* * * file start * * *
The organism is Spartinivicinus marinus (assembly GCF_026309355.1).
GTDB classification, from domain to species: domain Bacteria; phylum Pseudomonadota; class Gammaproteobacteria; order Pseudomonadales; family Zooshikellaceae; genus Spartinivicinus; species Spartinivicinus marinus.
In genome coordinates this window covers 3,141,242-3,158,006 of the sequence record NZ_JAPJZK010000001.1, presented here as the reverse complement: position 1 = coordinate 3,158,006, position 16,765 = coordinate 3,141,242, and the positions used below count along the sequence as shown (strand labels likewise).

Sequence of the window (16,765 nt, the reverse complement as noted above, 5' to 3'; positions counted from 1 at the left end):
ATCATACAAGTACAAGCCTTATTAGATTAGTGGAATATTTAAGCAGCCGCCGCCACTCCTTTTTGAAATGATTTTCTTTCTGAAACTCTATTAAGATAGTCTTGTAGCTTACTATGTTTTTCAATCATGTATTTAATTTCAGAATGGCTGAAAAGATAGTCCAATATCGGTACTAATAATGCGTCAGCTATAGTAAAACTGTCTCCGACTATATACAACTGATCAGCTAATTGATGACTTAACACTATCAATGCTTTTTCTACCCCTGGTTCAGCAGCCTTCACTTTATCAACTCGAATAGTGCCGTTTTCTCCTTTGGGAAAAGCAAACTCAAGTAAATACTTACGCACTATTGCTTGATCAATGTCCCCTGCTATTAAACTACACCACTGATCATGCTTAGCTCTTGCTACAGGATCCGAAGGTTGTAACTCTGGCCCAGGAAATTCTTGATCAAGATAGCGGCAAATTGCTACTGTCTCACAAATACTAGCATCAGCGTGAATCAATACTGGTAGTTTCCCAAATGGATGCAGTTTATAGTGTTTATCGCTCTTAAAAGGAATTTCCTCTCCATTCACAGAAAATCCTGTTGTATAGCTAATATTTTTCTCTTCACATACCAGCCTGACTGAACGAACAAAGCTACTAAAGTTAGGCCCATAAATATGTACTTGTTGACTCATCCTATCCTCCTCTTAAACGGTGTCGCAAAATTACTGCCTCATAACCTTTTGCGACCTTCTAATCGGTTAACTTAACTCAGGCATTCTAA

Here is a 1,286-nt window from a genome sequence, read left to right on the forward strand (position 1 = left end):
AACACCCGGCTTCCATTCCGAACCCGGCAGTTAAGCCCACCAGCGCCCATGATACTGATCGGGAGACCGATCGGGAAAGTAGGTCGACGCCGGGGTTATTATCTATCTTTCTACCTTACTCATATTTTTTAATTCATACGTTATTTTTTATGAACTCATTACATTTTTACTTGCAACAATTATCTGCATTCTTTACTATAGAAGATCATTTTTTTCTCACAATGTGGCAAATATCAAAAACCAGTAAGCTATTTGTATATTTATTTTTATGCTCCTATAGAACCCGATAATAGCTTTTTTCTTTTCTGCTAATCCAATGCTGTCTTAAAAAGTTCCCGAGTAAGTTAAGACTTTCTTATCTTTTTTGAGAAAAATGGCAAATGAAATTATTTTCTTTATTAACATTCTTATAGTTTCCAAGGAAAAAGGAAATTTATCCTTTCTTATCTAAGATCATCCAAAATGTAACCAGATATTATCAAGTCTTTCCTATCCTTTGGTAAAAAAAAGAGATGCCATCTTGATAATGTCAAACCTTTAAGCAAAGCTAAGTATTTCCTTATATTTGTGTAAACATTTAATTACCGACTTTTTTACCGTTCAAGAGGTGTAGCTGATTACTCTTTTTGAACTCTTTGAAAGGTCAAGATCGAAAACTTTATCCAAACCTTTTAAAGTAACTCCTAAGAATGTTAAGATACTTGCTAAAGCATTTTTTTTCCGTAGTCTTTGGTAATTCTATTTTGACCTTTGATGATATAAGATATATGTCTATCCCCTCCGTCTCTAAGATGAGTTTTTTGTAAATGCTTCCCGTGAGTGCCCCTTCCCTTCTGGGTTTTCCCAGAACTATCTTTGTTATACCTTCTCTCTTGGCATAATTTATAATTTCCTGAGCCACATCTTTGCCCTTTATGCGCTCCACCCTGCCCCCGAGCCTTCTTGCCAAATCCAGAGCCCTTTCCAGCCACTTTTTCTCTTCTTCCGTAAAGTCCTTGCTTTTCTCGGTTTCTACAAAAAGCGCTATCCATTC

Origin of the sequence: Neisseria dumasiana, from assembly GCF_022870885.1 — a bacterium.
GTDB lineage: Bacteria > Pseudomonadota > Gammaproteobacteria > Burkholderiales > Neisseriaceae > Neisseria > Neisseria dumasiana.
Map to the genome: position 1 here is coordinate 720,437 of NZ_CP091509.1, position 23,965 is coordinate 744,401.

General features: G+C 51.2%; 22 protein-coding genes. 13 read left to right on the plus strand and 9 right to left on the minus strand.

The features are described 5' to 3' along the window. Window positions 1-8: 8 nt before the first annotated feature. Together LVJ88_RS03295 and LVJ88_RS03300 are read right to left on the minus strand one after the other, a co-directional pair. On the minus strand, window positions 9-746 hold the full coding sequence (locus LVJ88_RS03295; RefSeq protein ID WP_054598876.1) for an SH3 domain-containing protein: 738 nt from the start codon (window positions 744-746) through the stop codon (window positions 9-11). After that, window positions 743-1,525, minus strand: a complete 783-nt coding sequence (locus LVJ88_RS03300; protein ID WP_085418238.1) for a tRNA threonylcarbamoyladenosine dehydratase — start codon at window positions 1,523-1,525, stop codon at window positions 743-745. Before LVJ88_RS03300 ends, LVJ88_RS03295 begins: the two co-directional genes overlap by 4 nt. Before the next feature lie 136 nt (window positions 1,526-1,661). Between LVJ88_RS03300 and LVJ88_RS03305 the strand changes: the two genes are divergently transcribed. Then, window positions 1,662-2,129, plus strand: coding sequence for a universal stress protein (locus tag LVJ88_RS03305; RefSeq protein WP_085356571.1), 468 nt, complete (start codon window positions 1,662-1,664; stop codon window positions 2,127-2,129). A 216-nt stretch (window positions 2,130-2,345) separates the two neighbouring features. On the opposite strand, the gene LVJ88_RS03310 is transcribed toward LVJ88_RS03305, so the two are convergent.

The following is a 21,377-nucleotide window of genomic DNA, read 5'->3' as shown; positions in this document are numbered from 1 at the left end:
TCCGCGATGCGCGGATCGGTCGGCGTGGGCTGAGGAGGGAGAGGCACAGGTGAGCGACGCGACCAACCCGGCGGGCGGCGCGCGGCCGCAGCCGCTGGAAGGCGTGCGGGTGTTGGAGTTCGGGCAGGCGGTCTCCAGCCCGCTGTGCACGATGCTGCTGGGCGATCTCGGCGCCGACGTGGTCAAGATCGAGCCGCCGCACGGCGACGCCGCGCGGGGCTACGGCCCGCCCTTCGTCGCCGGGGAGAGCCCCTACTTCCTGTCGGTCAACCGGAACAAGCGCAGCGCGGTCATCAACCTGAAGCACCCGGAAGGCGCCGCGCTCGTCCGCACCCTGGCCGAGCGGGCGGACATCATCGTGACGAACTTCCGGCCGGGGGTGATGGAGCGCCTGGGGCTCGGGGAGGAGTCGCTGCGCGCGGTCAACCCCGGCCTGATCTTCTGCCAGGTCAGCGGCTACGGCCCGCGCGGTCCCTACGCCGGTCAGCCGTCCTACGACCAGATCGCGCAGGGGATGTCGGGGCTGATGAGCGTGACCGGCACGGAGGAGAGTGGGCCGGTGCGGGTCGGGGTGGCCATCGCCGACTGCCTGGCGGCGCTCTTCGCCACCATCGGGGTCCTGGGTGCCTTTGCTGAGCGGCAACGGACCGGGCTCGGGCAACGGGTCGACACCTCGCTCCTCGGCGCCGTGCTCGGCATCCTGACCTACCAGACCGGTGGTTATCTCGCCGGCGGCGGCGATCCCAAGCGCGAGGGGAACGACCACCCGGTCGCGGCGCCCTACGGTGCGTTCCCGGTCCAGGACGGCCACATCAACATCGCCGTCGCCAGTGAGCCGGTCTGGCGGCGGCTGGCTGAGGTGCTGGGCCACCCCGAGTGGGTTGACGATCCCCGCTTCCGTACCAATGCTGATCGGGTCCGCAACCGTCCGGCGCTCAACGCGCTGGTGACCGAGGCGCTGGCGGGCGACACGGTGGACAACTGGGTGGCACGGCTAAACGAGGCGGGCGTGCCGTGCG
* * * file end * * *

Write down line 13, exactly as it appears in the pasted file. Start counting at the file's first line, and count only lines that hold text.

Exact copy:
The following is a 21,377-nucleotide window of genomic DNA, read 5'->3' as shown; positions in this document are numbered from 1 at the left end: